She put a bag of flour, a bag of sugar and a pound of butter on our table to help out with a cake. My mother started to cry. ...And then the lady lifted a small package out of her tote and gave it to me and explained to me that this was a gift from the people from America for my confirmation.  
Then I started to cry.....The package hat 4 big letters in black stamped onto it:   C.A.R.E.
It contained writing paper, 5 pencils, 5 color pencils, an eraser, a bag of peppermint candy and five of the most wonderful "girly"handkerchiefs  I ever have seen - to this day, I might add.  That package was more exciting to me than the entire confirmation ceremony.  

All Americans who are reading this blog now:   My sincere and heartfelt Thanks!  

 I liked the choir singing, the director was my teacher Mr. Benfer who also played the organ on normal Sundays. My parents and I were joining the choir. New friendships developed and more laughter and fun entered our days....

Tuesday, January 1, 2013

Our Happiness was challenged in 2005

Enjoying a summer in the high mountains of Colorado in 2004, 

my husband Dieter had to visit an Emergency Room one day because one leg was swelling up quite fast. Some tests were performed, including a blood test. The doctor did not like  "a number in the blood test", but otherwise did not give us the impression that anything was urgent. Dieter received a prescription of water pills and his leg was coming back to almost normal size. So we took our time as usual when traveling with our motorhome, parking two weeks at a time in resorts, doing sightseeing and having traveling days in between.

We had bought a camping lot in Tierra del Sol Resort in Florence, AZ in spring 2004 and we arrived back there in October. We immediately made an appointment at a doctor's office nearby. This family doctor diagnosed Dieter with Nephrotic Syndrome after having seen the blood test papers from Colorado and after having ordered a 24-hour urine sampling. His diagnosis could mean so many ailments. He was thinking of Multiple Myeloma and he made an appointment for us with an oncologist in Mesa, AZ, where Dieter underwent every test there is, including biopsy of the kidneys, the spinal cord and the hip bone, MRI's and so on.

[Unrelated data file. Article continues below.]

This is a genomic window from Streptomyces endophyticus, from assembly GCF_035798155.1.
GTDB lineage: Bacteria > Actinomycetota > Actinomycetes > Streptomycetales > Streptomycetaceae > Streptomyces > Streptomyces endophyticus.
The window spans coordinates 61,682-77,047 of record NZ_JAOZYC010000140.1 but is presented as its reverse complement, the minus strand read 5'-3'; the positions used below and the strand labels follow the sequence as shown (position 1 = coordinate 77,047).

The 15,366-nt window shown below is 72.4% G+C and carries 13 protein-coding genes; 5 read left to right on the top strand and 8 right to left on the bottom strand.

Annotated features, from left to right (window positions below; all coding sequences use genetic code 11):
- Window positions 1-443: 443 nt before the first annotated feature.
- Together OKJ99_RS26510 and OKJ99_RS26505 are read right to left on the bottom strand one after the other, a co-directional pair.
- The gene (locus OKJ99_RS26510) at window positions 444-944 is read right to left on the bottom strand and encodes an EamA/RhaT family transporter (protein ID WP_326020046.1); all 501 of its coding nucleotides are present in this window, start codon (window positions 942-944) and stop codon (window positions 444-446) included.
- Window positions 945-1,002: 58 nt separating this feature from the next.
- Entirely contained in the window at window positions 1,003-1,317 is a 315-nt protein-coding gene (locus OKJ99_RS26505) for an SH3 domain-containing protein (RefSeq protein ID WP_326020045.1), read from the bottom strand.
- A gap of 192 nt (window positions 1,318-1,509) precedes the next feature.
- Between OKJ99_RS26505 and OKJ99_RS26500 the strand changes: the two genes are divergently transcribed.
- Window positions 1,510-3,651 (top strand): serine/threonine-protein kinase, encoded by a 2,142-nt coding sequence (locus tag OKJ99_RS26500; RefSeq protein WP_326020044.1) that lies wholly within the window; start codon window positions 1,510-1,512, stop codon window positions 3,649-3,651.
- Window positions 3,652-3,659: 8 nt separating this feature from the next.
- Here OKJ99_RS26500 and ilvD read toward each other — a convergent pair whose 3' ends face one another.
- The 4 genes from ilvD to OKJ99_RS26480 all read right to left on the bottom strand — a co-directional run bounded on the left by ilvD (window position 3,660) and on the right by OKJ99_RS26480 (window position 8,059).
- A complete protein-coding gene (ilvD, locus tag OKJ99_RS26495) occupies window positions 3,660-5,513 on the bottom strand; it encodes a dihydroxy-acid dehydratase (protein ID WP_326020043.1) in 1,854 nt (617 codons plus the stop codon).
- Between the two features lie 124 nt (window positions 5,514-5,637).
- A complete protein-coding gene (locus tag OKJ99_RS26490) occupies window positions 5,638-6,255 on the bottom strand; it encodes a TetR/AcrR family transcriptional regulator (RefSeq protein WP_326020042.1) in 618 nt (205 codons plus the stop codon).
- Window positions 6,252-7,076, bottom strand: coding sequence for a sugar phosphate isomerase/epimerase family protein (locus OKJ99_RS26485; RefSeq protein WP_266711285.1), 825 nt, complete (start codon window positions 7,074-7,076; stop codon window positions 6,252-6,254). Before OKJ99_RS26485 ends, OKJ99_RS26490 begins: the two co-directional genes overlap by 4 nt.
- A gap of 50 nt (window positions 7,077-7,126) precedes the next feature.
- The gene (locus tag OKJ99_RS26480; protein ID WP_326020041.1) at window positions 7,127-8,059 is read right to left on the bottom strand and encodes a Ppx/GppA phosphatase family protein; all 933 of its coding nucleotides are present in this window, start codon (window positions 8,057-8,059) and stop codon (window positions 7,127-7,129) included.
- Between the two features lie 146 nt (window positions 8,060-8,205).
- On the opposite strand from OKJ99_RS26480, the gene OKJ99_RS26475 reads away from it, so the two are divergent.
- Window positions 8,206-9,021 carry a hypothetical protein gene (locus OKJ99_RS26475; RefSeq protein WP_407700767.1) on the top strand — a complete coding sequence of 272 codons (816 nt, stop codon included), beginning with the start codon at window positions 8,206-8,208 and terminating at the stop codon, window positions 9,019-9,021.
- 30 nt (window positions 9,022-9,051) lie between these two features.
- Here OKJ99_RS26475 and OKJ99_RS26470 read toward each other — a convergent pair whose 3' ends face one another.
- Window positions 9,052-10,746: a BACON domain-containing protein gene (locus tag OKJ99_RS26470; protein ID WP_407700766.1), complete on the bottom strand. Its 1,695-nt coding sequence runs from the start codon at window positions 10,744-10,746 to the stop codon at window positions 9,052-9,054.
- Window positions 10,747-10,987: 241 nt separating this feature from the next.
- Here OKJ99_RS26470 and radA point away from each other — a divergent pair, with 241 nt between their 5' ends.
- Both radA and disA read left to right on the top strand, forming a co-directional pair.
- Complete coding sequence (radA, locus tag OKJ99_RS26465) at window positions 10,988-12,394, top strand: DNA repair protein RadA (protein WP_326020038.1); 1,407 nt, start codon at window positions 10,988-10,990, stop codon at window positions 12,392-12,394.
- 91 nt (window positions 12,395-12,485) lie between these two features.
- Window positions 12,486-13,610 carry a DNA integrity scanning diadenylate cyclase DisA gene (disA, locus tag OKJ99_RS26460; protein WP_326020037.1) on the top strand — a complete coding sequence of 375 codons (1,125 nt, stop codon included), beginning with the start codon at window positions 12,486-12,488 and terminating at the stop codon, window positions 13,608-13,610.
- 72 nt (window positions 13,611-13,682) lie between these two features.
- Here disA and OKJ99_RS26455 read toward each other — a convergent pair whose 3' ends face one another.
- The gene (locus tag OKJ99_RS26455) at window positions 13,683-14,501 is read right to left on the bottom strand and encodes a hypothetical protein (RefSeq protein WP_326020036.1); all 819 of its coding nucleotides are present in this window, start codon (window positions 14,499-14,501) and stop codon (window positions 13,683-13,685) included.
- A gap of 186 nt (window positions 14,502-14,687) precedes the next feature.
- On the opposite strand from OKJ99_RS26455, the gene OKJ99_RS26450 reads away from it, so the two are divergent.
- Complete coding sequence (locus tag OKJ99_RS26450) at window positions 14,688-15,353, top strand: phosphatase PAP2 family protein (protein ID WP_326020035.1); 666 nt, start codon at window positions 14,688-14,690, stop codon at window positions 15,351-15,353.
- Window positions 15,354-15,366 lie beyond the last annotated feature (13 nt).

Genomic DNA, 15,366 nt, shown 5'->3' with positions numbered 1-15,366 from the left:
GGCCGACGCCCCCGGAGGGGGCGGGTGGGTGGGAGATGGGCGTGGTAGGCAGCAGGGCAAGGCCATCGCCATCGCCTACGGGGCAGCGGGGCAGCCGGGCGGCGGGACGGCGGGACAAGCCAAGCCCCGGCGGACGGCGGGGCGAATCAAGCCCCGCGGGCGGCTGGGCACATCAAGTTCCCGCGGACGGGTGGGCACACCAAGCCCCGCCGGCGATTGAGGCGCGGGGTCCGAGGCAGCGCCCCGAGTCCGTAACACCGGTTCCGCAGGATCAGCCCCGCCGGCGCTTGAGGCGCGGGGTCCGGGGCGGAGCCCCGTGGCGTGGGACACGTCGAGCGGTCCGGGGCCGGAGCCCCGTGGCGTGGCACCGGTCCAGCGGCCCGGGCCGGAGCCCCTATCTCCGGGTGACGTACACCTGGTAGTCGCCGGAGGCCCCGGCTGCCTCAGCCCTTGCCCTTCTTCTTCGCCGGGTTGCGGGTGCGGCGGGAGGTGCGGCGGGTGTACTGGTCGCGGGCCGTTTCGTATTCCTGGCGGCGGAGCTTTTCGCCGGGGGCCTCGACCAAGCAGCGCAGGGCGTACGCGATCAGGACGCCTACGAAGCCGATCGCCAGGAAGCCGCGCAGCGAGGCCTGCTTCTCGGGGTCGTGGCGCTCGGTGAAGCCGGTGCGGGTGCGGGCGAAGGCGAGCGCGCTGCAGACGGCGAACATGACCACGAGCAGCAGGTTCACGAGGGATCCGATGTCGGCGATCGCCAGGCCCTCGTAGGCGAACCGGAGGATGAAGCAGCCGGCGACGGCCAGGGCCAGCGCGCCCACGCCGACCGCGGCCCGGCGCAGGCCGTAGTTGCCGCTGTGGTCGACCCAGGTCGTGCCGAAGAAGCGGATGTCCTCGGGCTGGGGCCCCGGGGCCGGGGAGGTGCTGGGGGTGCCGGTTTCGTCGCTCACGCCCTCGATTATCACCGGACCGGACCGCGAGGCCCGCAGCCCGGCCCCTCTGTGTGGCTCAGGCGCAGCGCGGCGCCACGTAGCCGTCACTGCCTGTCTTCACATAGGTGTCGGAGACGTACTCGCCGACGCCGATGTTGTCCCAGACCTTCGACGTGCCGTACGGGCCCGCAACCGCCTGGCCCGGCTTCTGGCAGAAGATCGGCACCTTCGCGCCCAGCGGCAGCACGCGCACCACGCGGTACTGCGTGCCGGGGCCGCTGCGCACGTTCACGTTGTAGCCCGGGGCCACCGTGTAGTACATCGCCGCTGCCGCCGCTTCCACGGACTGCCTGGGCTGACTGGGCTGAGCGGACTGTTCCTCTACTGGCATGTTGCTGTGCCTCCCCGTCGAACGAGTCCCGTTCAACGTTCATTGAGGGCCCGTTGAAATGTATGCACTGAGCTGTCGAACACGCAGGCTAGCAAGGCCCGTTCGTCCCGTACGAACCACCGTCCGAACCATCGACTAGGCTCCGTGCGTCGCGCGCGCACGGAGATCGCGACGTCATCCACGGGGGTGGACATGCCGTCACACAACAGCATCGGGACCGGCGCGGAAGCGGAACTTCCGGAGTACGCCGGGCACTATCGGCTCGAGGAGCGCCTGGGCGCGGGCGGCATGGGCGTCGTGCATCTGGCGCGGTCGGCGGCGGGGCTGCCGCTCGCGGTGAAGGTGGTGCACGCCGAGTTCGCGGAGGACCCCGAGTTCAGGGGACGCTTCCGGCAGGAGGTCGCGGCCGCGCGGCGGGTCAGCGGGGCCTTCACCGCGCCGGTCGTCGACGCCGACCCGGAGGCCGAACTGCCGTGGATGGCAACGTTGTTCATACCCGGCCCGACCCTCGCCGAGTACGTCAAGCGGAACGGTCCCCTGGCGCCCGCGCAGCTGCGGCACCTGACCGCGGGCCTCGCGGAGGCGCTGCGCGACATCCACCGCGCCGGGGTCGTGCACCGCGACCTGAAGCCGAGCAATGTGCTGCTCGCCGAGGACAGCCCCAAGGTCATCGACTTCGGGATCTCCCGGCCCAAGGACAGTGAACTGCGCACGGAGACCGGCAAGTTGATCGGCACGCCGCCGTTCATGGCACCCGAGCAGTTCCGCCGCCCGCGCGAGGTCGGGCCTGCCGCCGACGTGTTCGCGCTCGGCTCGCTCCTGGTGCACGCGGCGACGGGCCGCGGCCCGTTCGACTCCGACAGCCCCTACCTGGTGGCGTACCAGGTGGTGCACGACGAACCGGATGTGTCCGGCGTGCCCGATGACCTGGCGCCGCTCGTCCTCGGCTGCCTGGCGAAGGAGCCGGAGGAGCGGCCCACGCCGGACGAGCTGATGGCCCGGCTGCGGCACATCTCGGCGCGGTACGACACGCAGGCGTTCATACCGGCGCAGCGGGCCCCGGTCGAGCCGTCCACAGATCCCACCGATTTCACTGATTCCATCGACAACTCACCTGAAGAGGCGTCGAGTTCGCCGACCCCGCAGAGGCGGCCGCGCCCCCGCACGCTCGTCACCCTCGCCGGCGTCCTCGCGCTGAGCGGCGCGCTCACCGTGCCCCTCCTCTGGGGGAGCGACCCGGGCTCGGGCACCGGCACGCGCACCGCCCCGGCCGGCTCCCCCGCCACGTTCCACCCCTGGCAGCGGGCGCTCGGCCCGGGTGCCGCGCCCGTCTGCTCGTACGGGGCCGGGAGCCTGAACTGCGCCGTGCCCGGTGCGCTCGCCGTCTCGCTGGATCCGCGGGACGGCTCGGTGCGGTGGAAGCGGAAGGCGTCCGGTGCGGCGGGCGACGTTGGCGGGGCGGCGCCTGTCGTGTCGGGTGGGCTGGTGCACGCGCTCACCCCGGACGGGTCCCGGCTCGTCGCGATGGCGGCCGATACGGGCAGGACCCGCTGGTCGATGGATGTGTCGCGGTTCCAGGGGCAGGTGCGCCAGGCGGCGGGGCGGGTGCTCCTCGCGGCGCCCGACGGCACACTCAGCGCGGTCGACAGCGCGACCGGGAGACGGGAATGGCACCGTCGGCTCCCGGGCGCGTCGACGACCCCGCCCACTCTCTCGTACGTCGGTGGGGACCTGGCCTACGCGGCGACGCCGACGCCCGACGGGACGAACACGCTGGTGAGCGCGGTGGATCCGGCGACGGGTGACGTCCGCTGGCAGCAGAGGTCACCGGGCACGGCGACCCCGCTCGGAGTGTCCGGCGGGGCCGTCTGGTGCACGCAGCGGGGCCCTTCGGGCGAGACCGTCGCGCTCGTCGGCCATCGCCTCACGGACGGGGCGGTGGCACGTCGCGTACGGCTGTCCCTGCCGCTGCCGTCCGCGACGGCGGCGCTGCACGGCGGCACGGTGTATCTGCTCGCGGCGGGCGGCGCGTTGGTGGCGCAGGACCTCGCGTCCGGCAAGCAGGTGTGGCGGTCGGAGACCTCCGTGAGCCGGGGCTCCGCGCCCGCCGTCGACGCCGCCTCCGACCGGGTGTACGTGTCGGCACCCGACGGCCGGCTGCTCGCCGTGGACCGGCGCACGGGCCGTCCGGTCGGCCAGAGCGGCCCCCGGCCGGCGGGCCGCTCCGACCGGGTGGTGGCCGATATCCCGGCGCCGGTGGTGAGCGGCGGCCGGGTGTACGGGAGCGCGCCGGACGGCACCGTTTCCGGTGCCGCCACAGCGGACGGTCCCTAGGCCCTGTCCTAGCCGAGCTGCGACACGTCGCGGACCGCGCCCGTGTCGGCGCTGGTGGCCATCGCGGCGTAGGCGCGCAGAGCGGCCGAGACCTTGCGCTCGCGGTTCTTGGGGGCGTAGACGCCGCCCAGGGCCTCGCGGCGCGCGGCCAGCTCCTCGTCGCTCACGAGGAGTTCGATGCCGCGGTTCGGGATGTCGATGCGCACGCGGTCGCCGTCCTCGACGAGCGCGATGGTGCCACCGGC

The diagnosis was Primary Amyloidosis, a rare blood disorder. The oncologist called it blood cancer. 
The outlook was pretty bleak. We were told that both kidneys could shut down at any moment and that the sickness is potentially deadly....


The term Amyloidosis includes a group of disorders caused by abnormal folding, clumping ( aggregation ) and/or accumulation of particular proteins ( amyloids - fibrous proteins and their precursors ) outside of the cell, but within the tissues of various organs in the body.  The accumulated amyloids causes the progressive malfunction of the affected organ. Normally, proteins are broken down at about the same rate as they are produced, however, these unusual stable proteins are deposited more rapidly than they can be broken down. The accumulation may be localized, general or systemic. 


The oncologist in Mesa did not want to determine alone what to do and was seeking a second opinion by sending Dieter to the Cancer Center in Tucson, AZ. The doctor there was recommending Stem Cell Therapy. He said to Dieter that he would love to have him there on his floors because he loved Dieter's positivity and his humor. We asked him what could happen to Dieter while undergoing this Stem Cell thing...Nothing what he told us sounded good. Dieter rejected this therapy. The oncologist promised to contact our oncologist in Mesa with his advise.

The oncologist in Mesa prescribed Dieter Chemo Therapy which was a high dose of Corticosteroids, together with 2 other meds. His entire body was swelling up slowly, he grew more and more tired and weak, and he gained about 60 pounds on water weight. New Jeans and new underware were needed...